Italian Vineyards Are Glowing From the Light of Hundreds of Torches - Gastro Obscura

Italian Vineyards Are Glowing From the Light of Hundreds of Torches

It’s a beautiful, if imperfect, antidote to crop-damaging cold.

The torchlight turns the village of Novacella into a storybook scene.
The torchlight turns the village of Novacella into a storybook scene. Courtesy Abbazia di Novacella/Werner Waldboth

May flowers don’t always arrive on time. Just ask the winemakers of northern Italy, whose vineyards are currently threatened by unseasonably frosty weather that could damage millions of euros’ worth of product.

But luckily for their grapes, their customers, and our Instagrams, these enterprising farmers have come up with a visually stunning—if incomplete—solution to the freezing temperatures. Throughout the regions of South Tyrol, Trentino, and (slightly more southern) Tuscany, winemakers have lit hundreds of torches to keep their grapes viable and—as an added, perhaps unintentional bonus—to turn the Italian wine country into a scene out of a children’s storybook. Have a look, for example, at the vineyards of Novacella, in South Tyrol.

Another view of Novacella.
Another view of Novacella. Courtesy Abbazia di Novacella/Werner Waldboth
Novacella at nighttime.
Novacella at nighttime. Courtesy Abbazia di Novacella/Werner Waldboth

According to the Italian news service Ansa, the region has not seen such low temperatures in May since 1987. Local winemaker Andreas Huber told Ansa that temperatures one degree below zero (Celsius) are potentially very damaging to the crops, and the temperature around him has fallen to between three and nine degrees Celsius below zero in the past week.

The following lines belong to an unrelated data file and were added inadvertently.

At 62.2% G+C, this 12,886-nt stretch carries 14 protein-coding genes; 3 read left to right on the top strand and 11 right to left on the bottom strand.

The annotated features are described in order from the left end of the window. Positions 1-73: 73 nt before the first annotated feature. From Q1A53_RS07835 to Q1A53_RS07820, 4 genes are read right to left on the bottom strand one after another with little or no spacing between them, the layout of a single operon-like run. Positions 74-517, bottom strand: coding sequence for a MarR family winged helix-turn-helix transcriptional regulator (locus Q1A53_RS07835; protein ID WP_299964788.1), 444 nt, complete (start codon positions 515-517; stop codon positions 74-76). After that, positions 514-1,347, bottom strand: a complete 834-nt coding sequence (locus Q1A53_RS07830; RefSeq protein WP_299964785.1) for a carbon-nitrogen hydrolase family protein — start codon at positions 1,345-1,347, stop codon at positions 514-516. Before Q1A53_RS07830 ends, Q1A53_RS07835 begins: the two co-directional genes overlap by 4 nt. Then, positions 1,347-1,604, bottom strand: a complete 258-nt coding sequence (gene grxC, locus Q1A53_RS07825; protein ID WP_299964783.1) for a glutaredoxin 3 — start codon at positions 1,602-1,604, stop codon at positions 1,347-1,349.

While The Local reports that 300 torches can raise the temperature in one hectare by about three degrees Celcius—and while that difference can certainly mitigate some of the damage—the torches are unlikely to fully protect the agricultural industry. The farmers’ union Coldiretti, according to The Local, estimates that losses from the inclement weather will still add up to millions of euros.

Another vineyard, further to the south in Tuscany, has employed the same tactic.
Another vineyard, further to the south in Tuscany, has employed the same tactic. Courtesy ReteMeteoAmatori.It

This is hardly the first time that farmers have gotten creative to keep crops warm. Orange growers in Southern California were once famous for the practice of “smudging.” By burning fuel oil in “smudge pots” that lined the groves, farmers heated the air during chilly nights. The practice began around 1910, and by 1915, at least one million pots were actively smudging the citrus. While this raised temperatures, it also sent unwanted soot flying over people’s laundry lines and into their homes. Several times during the 1920s and 30s, according to KCET, darkness from the smudge even closed the Port of Los Angeles and forced drivers to keep their headlights on during the daytime. The practice is no longer allowed, but the challenges of keeping oranges warm remain.

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